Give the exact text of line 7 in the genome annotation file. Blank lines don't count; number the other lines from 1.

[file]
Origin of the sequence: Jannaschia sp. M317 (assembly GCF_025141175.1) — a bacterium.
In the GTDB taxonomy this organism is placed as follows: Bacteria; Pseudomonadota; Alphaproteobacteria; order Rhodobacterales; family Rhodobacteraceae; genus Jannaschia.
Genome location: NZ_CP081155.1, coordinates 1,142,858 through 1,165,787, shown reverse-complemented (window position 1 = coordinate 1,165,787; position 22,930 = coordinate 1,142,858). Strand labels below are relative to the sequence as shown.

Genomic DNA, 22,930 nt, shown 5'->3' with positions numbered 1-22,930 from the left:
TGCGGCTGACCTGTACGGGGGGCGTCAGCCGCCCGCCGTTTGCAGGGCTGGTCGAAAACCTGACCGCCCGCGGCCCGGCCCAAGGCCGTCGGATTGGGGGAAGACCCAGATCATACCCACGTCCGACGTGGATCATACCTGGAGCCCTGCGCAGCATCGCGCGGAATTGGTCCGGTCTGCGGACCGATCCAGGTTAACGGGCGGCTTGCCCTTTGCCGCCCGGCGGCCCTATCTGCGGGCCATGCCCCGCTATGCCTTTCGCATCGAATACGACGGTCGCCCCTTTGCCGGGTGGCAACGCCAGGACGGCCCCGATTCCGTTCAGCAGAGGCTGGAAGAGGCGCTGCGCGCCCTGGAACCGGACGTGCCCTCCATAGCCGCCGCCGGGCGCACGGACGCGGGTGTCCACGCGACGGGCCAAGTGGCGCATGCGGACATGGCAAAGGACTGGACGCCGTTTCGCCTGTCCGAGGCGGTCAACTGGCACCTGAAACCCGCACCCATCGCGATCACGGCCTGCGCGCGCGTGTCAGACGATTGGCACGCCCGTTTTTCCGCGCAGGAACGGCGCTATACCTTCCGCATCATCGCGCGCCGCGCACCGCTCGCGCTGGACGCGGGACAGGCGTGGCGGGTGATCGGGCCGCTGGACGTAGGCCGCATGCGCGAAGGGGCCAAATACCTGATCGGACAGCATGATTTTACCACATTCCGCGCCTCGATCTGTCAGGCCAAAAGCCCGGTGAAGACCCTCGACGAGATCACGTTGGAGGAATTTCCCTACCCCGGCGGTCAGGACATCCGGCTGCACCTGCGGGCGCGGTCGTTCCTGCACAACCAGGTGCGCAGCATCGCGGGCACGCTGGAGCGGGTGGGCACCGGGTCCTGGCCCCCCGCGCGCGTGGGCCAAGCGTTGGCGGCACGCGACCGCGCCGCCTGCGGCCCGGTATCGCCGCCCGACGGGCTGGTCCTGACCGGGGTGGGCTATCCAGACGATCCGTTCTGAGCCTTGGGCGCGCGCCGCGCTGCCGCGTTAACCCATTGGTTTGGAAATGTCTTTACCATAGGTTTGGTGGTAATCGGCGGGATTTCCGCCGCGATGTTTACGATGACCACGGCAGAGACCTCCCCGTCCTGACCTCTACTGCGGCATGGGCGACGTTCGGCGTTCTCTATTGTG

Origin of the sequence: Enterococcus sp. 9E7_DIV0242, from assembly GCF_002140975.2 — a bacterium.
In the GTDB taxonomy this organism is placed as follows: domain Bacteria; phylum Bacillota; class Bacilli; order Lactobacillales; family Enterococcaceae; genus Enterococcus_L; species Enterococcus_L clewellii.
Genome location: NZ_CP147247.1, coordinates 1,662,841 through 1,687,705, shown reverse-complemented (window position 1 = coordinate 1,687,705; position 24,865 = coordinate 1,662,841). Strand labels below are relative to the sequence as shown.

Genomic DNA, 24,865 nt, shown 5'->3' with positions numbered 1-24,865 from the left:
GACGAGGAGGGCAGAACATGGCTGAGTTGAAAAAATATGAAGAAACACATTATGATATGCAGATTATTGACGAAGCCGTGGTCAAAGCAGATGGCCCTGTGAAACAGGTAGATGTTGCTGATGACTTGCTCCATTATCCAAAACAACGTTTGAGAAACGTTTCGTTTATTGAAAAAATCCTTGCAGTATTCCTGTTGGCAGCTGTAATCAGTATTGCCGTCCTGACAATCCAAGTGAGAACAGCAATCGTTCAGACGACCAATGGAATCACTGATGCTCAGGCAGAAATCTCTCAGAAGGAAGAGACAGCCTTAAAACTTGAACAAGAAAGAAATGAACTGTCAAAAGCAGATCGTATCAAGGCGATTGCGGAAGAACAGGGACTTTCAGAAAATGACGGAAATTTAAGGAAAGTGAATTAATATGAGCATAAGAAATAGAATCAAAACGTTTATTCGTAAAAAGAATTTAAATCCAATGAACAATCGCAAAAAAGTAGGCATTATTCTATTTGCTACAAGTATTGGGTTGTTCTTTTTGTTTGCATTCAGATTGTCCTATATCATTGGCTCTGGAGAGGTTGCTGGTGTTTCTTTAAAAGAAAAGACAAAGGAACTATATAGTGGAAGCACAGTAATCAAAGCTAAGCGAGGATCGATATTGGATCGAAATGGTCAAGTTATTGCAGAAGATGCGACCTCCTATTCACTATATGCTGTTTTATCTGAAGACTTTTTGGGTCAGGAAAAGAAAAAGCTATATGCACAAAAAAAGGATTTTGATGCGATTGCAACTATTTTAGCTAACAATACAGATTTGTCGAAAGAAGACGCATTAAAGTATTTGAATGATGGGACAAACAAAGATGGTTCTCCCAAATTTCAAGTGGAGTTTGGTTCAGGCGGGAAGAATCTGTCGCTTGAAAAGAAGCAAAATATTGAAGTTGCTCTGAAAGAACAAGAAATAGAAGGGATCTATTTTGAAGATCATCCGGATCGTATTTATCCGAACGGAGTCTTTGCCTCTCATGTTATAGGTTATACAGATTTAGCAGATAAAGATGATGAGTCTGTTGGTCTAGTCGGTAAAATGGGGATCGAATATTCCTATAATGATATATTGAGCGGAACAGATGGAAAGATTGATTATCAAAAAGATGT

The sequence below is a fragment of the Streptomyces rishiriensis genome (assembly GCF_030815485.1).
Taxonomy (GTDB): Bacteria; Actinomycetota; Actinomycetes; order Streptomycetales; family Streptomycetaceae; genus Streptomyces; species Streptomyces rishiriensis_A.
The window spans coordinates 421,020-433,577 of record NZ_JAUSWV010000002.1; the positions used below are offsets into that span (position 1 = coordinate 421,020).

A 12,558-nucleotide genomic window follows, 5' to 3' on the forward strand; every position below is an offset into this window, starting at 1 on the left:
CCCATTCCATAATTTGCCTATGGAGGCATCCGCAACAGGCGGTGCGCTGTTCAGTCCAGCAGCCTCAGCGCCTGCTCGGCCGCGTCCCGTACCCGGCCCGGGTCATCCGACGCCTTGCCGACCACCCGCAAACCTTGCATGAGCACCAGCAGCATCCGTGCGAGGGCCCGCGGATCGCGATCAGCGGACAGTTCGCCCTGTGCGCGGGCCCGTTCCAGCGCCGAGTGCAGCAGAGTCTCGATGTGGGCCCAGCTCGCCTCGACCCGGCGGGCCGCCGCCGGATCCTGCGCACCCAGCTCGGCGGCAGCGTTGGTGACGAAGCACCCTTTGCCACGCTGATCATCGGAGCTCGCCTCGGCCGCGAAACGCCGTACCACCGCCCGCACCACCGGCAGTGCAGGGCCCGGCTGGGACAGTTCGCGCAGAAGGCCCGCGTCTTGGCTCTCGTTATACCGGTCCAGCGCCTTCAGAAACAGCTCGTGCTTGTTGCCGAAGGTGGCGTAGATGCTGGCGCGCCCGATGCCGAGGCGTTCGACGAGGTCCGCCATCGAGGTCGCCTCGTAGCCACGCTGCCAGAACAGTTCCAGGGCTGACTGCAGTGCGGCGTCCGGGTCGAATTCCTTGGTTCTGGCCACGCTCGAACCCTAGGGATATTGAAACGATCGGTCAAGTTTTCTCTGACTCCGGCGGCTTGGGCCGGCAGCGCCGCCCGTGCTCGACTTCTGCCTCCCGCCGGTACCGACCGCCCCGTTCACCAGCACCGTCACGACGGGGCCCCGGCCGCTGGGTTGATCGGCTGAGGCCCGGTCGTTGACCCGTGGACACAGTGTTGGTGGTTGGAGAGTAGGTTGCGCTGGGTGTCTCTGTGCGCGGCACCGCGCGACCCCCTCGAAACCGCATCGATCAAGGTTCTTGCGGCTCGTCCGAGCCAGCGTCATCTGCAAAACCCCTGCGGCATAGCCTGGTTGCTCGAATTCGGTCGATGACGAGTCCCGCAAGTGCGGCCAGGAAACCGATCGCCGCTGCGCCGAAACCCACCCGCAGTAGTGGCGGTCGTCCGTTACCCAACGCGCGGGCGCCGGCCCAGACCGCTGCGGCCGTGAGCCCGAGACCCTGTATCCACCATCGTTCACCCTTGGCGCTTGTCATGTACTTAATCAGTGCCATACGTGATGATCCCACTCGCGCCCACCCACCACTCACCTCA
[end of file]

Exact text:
In the GTDB taxonomy this organism is placed as follows: domain Bacteria; phylum Bacillota; class Bacilli; order Lactobacillales; family Enterococcaceae; genus Enterococcus_L; species Enterococcus_L clewellii.